When I asked a question about use of Copper Laurent used the analogy of common salt to argue that no substance per se is a problem, it is only, he said, the level of the dose which is an issue. Monitoring of soil health is done with the assistance of microbiologists and entomologists specialising in the earth worm.

The CIVC is researching the effect of grassing between the rows. Weeds are not ‘mauvaises herbes’, Laurent insists. The results of trials at Plumecoq are fascinating. The effect of competition reduces yields (a mixed blessing in Champagne) – in a dry year by 10 to 15% and in a dry year by significantly more. The ‘grass’ consumes oxygen and nitrogen and the vine is less vigorous – and effect, which even in wet years serves to reduce the incidence of rot and mildew.

No representative of any Champagne house has yet responded more than dismissively when I have asked if climate change might necessitate a change to canopy management in the region, so I was fascinated to see that the CIVC have been granted permission to experiment with wider rows and higher canopies. A small change has a marked effect. As long as the overall size of canopy per hectare is maintained to allow the same capacity for photosynthesis, the sugar levels remain the same, but the acidity increases and the pH drops slightly. Why? It is as yet uncertain, but maybe because with better air circulation and therefore less trapped heat, the level of malic acid, which degrades with heat, is better maintained.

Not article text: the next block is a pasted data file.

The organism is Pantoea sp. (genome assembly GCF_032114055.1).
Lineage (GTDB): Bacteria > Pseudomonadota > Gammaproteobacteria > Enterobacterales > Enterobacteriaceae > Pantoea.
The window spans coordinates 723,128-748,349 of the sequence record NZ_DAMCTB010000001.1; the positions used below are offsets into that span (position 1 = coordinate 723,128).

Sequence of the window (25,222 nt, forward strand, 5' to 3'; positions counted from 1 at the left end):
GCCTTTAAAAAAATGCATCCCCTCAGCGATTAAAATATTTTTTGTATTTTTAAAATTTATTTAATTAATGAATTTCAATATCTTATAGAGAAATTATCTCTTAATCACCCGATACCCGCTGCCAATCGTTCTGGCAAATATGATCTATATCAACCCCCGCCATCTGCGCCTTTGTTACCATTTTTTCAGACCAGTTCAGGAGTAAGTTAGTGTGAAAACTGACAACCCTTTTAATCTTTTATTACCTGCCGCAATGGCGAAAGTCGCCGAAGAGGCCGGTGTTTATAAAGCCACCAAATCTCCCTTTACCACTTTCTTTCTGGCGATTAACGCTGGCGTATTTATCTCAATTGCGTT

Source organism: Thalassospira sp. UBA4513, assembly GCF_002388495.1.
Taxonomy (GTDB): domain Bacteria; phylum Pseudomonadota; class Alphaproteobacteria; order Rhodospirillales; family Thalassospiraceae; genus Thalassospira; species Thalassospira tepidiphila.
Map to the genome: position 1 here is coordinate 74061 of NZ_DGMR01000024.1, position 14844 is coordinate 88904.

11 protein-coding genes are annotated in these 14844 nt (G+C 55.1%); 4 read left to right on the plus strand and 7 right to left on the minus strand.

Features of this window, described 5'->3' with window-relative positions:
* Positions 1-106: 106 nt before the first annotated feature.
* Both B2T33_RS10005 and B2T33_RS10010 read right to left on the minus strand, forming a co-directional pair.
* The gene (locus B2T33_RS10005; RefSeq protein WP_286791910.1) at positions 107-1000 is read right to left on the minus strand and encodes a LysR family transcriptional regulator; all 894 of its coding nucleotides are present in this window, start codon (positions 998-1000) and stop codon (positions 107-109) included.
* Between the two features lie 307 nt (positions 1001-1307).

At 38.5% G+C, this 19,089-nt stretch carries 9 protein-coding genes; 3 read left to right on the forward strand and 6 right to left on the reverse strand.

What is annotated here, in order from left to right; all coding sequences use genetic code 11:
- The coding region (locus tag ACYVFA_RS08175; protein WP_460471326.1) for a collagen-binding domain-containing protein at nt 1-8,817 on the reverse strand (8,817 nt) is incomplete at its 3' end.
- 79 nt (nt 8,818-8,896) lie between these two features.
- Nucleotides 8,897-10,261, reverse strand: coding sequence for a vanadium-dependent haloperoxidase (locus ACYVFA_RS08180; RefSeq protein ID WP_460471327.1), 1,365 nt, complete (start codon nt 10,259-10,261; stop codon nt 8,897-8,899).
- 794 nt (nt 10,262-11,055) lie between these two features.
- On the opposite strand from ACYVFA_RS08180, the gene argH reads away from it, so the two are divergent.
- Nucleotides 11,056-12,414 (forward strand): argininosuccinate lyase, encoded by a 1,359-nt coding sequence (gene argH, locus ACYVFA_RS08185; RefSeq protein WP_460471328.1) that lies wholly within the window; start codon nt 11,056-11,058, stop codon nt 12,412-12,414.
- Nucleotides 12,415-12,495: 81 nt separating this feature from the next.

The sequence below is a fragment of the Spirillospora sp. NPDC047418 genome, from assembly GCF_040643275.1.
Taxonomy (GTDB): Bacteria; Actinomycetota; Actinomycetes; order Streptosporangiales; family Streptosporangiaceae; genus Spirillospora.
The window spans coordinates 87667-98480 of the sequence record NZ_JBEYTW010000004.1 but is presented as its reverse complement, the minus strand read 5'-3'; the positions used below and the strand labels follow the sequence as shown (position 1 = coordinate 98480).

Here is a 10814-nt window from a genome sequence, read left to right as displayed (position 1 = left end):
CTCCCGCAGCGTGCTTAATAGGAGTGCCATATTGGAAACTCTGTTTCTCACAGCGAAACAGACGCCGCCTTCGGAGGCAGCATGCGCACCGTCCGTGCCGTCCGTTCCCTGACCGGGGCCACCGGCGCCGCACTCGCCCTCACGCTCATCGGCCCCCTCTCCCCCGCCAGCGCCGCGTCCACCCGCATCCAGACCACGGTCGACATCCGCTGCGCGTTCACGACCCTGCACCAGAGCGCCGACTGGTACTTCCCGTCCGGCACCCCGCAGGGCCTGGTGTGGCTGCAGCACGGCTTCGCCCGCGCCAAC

Many other experiments take place at Plumecoq including highly detailed work on the extent of biodiversity and precision viticulture, but one of the more surprising initiatives is a move, in association with the INRA, to develop new disease-resistant hybrid strains, which by back-crossing remain as close to the classic Champagne varieties as possible. The big question is how acceptable these might be to producers and consumers, and whether public attitudes to GM will soften enough to allow GM experiments to come up with alternative solutions to hybridisation that might have an even more significant effect in producing vines able to withstand the effects of climate change.

In addition to what takes place at Plumecoq and the other experimental vineyards owned by CIVC – one in the Aube at Essoyes and another being developed near Epernay on a site surrounded by woodland where there will be less chance of disease contamination from surrounding vineyards, the real work of research Laurent emphasises, is carried out through and by networks of growers working together and sharing results. This is the means by which research most effectively gets into the commercial bloodstream.